A team of 30 Miami-Dade County students built a 200-mph supercar from scratch that will race a jet plane at Opa-locka Airport on May 3. The race, a challenge presented to them by their instructor, Barrington Irving, is a featured presentation at the second annual South Florida Aviation Fly-in and Educational Expo, or Operation SAFEE Flight.
Irving, who was once the youngest person and only black person to pilot a plane around the world solo, will race the car built by the students. He challenged the students — who are a part of his Experience Aviation summer program — to build the car so they would be able to apply lessons that they’ve learned in math and science.
“It’s engaging, it’s motivating, it’s inspiring, and it’s a real tangible thing they can physically see,” Irving said.
The students completed the car within nine months in a project that began last summer. Students, some of whom were as young as 8, worked on the car at the Orion Jet Center — a space donated to the program — at Opa-locka Airport.
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Experience Aviation is a STEM program (science, technology, engineering and mathematics) designed to expose students to a possible career in aviation and engineering. Irving said that most students in his program had improved grades due to their real-world application of math, science and technology.
“The problem with schools is that there are more than enough resources in the community to expose kids to math and science,” Irving said of his approach to teaching the subjects. “The problem is we are not doing enough to engage kids in math and science.”
Irving is hoping that the May 3 race will help garner more support for the nonprofit organization, Experience Aviation, and programs like it. He hopes that more students in South Florida will gain an interest in engineering, math and science.
Irving said the students are excited to see the fruits of their labor at the expo, which was organized by Irving’s mentor, Darrell Roberts.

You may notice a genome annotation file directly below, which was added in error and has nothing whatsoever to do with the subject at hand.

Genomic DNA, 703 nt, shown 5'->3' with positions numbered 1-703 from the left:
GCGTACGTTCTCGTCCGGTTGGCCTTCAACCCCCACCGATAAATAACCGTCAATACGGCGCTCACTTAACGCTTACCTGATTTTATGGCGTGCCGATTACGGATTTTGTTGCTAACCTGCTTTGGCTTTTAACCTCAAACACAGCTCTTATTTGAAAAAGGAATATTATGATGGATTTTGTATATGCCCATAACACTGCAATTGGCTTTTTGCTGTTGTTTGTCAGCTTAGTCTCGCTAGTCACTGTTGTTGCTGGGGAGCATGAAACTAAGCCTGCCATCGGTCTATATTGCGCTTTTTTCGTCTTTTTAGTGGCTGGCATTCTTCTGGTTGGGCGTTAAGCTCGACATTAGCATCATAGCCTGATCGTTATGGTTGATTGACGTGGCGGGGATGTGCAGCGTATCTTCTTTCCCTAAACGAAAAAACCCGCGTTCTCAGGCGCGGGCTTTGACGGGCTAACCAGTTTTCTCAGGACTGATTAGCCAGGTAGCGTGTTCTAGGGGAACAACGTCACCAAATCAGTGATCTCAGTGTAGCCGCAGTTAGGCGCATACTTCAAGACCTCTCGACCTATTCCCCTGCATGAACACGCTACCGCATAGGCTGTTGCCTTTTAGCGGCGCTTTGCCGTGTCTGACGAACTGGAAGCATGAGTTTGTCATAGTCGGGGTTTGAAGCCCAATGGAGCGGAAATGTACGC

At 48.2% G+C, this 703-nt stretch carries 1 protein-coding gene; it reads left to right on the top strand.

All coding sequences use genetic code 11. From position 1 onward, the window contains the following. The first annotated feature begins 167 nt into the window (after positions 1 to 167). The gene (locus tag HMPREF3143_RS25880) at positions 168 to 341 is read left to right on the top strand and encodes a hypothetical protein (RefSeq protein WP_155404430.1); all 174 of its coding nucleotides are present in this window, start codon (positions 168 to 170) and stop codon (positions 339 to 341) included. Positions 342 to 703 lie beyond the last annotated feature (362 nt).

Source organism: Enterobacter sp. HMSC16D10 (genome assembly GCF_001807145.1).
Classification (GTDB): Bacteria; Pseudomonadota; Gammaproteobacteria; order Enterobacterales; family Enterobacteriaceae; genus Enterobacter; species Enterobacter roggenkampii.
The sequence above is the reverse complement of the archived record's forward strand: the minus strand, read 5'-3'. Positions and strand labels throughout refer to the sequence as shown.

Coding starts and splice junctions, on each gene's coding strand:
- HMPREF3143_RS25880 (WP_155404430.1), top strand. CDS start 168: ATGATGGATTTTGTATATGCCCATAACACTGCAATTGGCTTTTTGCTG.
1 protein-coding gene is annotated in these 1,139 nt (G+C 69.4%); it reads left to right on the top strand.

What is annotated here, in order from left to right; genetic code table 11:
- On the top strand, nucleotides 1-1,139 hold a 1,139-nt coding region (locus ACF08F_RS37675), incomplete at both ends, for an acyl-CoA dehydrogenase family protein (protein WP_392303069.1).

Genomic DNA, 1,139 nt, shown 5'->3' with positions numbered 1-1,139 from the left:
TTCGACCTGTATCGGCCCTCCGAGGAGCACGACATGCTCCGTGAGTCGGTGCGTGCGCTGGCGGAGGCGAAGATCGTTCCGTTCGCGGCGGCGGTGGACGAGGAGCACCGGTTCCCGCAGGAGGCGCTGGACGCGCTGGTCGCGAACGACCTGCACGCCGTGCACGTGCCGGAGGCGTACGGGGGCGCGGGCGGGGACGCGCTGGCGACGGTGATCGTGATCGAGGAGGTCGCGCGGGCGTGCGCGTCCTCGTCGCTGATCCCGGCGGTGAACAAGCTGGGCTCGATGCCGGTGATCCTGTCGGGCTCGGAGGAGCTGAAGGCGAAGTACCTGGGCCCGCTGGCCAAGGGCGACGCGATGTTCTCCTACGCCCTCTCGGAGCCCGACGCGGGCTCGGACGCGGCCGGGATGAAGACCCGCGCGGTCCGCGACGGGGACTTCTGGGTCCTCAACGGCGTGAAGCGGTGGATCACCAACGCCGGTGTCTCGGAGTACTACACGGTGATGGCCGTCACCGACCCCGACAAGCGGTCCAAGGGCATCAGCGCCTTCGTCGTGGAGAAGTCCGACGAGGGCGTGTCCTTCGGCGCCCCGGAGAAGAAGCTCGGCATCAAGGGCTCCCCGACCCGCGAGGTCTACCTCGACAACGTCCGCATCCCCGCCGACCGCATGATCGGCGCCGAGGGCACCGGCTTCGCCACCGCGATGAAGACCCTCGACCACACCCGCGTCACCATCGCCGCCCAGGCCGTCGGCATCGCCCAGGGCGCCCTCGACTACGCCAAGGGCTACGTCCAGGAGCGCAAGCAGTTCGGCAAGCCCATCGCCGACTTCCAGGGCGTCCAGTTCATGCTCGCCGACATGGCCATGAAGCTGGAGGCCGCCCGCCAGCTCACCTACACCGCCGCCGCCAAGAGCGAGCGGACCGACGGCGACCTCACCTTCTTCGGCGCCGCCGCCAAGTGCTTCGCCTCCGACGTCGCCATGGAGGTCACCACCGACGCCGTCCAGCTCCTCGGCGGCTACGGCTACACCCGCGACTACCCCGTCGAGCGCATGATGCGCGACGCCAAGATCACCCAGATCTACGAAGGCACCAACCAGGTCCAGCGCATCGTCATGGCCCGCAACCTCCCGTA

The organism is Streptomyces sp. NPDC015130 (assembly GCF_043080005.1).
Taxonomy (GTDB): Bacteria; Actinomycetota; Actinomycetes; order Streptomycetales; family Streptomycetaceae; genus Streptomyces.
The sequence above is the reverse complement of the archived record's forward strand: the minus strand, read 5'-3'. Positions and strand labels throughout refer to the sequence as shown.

Roberts said a high school tour of the Federal Aviation Administration’s Miami center sparked a passion to work in the field. He is now the technical operation service manager for the FAA’s Miami center and said he wants to give students from underprivileged areas a chance to learn about the field.
“If you can see it, you can do it,” Roberts said about having exposure to different careers early in life.
Roberts said that this event is something he dreamed of having for more than ten years and is pleased to see how much the event has grown since its inception last year.
The event saw 2,000 students in attendance last year, and this year, Roberts hopes the number will increase.
The expo is a two-day event happening May 3 and 4. On Friday, students can attend various workshops and classes, as well as see Irving’s race against the jet. High school students, who attend courses on Friday, will receive community hours. College and technical students will receive credit for wings-accredited courses through the FAA’s flight-standards association.
Saturday has a more family-friendly atmosphere that will feature fly-ins and aircraft displays.
Roberts hopes to build a relationship with the city of Opa-locka to allow students to use the resources at the Opa-locka Airport to learn about careers in aviation.
“There’s a shortage of skilled aviation employees over the next 15 to 20 years,” Roberts said. “The country is falling behind in STEM. This is another way to bring those things to the forefront.”